Pain after periodontal scaling and root planing

Bruce L. Pihlstrom, Kenneth M. Hargreaves, Otis J. Bouwsma, William R. Myers, Mary Beth Goodale, Matthew J. Doyle

Research output: Contribution to journalArticlepeer-review

37 Scopus citations

Abstract

Background. Although periodontal scaling and root plaining, or SRP, is one of the most common procedures used in dental practice, there is little information available about the degree of post-procedural pain associated with it. The authors undertook this study to document the intensity and duration of pain after SRP with a view toward helping practitioners and their patients manage postprocedural discomfort. Methods. Using the Heft-Parker self-assessment pain scale, 52 adults with moderate periodontitis evaluated their pain before and after SRP conducted with local anesthetic. Results. After SRP, 28 percent of all patients reported faint-to-weak pain, 18 percent experienced weak-to-mild pain, 28 percent experienced mild-to-moderate pain, 8 percent had moderate-to-strong pain and 8 percent reported strong-to-intense pain. The average time to onset of maximum pain was approximately three hours after SRP, and the average duration of mild or greater pain was about six hours. Upon awakening the morning after SRP, subjects found that pain had returned to pre-SRP levels. Overall, 23 percent of all patients reported self-medicating with analgesics to relieve postprocedural pain. Women self-medicated earlier (P < .05) and more often than men (43 percent vs. 10 percent; P < .05). Conclusions. Patients experienced significant duration and magnitude of pain after SRP. This pain peaked between two and eight hours after SRP, lasted about six hours, and returned to pre-SRP levels by the morning after the procedure. Almost 25 percent of all patients self-medicated to relieve pain after SRP, and women took analgesic medication earlier and more often than men. Clinical Implications. Practitioners should consider using appropriate analgesic drugs to alleviate mild-to-moderate pain after SRP. On the basis of this study, it would appear that an analgesic that has a peak effect two to eight hours after the completion of SRP would be the most appropriate medication. Moreover, it is unlikely that analgesic medication would be needed by most patients beyond the day on which SRP was performed.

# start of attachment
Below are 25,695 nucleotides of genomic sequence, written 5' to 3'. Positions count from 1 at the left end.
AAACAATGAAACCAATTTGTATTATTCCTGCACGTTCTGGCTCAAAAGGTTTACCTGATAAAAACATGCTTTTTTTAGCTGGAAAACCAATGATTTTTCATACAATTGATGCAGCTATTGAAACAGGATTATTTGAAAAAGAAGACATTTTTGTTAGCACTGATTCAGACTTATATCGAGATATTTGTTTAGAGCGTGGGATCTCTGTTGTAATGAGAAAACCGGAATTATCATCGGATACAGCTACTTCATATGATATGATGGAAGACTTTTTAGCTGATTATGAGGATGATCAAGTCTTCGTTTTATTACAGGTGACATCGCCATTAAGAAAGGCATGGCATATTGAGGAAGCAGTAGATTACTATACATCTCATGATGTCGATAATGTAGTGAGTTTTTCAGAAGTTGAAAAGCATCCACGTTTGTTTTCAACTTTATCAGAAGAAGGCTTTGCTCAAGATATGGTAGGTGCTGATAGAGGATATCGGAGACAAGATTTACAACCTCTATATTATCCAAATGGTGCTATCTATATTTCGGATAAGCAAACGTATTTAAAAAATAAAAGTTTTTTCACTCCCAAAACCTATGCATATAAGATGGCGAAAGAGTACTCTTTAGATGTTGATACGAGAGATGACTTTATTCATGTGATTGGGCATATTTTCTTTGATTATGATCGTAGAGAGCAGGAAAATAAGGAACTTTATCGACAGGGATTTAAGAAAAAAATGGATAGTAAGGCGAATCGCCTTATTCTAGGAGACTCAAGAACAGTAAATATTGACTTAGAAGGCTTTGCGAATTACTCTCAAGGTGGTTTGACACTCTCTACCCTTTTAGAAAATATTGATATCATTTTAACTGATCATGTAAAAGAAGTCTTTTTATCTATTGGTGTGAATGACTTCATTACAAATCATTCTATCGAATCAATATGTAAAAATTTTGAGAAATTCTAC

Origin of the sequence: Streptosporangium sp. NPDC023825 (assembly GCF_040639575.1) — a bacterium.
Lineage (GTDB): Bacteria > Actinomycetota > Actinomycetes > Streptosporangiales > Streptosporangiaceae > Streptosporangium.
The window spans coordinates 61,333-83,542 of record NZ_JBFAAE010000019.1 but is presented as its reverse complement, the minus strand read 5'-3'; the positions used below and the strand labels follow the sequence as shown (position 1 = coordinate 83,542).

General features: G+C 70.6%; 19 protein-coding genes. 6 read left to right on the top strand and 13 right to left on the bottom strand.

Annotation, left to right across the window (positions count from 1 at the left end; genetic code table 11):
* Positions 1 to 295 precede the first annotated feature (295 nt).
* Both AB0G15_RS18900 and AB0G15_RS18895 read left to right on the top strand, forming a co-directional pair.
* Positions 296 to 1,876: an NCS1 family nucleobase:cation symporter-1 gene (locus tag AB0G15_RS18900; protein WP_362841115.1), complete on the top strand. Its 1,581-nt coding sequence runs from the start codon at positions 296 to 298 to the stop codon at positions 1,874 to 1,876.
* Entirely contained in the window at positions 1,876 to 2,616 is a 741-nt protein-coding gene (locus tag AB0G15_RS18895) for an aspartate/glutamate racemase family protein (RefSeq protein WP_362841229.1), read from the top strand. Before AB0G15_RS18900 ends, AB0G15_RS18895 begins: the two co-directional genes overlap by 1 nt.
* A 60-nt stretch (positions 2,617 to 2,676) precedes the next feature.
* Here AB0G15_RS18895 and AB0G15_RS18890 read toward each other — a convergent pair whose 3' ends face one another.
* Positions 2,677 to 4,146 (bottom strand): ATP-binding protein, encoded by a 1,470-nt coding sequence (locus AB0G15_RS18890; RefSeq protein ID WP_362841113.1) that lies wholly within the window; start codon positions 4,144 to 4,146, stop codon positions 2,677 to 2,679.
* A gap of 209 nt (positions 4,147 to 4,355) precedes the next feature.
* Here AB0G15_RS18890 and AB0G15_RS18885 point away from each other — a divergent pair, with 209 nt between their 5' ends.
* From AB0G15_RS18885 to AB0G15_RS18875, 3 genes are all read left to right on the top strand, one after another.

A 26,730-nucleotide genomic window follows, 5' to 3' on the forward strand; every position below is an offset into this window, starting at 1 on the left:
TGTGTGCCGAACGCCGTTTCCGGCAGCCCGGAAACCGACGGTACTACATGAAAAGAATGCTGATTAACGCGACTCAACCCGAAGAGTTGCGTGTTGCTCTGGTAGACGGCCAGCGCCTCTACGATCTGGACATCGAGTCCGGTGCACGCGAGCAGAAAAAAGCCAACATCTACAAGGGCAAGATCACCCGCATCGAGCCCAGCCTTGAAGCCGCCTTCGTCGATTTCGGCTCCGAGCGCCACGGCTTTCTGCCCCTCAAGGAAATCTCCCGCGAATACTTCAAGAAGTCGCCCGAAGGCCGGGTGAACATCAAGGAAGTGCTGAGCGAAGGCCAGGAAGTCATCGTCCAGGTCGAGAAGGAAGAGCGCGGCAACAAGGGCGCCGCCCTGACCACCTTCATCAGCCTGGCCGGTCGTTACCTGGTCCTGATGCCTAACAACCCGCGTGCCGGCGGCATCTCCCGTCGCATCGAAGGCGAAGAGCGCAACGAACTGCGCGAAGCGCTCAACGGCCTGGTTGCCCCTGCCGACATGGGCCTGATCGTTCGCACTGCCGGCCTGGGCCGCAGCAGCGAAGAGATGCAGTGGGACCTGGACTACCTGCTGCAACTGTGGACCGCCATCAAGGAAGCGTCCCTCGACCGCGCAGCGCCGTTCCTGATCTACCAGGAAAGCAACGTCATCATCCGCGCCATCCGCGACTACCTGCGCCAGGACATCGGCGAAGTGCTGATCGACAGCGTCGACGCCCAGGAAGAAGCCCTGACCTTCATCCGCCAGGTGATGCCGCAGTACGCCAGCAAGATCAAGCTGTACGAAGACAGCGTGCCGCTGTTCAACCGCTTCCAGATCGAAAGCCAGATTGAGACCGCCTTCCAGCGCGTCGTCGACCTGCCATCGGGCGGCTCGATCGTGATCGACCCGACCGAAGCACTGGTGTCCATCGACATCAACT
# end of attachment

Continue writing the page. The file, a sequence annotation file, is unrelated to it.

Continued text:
Original languageEnglish (US)
Pages (from-to)801-807
Number of pages7
JournalJournal of the American Dental Association
Volume130
Issue number6
DOIs
StatePublished - Jun 1999

ASJC Scopus subject areas

  • Dentistry(all)

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